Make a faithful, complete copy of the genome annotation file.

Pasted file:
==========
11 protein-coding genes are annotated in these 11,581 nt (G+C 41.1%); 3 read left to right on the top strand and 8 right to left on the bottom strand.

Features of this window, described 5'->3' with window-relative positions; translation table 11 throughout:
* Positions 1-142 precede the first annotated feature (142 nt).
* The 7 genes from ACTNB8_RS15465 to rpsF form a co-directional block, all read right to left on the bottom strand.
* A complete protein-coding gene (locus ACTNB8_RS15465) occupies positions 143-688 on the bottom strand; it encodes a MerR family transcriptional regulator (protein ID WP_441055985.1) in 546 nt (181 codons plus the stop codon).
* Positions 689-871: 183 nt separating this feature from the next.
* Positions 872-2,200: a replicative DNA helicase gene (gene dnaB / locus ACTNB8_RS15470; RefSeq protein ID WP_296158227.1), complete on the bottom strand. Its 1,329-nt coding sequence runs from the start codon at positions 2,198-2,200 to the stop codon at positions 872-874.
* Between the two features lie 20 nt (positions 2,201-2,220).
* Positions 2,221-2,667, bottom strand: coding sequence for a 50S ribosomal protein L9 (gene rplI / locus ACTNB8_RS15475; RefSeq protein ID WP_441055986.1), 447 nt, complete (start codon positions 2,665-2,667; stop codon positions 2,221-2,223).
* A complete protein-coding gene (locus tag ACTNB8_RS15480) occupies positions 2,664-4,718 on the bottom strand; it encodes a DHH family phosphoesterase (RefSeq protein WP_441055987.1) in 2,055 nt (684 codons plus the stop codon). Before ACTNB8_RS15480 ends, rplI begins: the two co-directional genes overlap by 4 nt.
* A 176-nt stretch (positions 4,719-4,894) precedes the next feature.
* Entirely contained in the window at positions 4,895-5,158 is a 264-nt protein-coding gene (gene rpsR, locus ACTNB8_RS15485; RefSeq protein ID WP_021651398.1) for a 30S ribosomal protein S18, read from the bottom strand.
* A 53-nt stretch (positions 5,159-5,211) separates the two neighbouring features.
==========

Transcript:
11 protein-coding genes are annotated in these 11,581 nt (G+C 41.1%); 3 read left to right on the top strand and 8 right to left on the bottom strand.

Features of this window, described 5'->3' with window-relative positions; translation table 11 throughout:
* Positions 1-142 precede the first annotated feature (142 nt).
* The 7 genes from ACTNB8_RS15465 to rpsF form a co-directional block, all read right to left on the bottom strand.
* A complete protein-coding gene (locus ACTNB8_RS15465) occupies positions 143-688 on the bottom strand; it encodes a MerR family transcriptional regulator (protein ID WP_441055985.1) in 546 nt (181 codons plus the stop codon).
* Positions 689-871: 183 nt separating this feature from the next.
* Positions 872-2,200: a replicative DNA helicase gene (gene dnaB / locus ACTNB8_RS15470; RefSeq protein ID WP_296158227.1), complete on the bottom strand. Its 1,329-nt coding sequence runs from the start codon at positions 2,198-2,200 to the stop codon at positions 872-874.
* Between the two features lie 20 nt (positions 2,201-2,220).
* Positions 2,221-2,667, bottom strand: coding sequence for a 50S ribosomal protein L9 (gene rplI / locus ACTNB8_RS15475; RefSeq protein ID WP_441055986.1), 447 nt, complete (start codon positions 2,665-2,667; stop codon positions 2,221-2,223).
* A complete protein-coding gene (locus tag ACTNB8_RS15480) occupies positions 2,664-4,718 on the bottom strand; it encodes a DHH family phosphoesterase (RefSeq protein WP_441055987.1) in 2,055 nt (684 codons plus the stop codon). Before ACTNB8_RS15480 ends, rplI begins: the two co-directional genes overlap by 4 nt.
* A 176-nt stretch (positions 4,719-4,894) precedes the next feature.
* Entirely contained in the window at positions 4,895-5,158 is a 264-nt protein-coding gene (gene rpsR, locus ACTNB8_RS15485; RefSeq protein ID WP_021651398.1) for a 30S ribosomal protein S18, read from the bottom strand.
* A 53-nt stretch (positions 5,159-5,211) separates the two neighbouring features.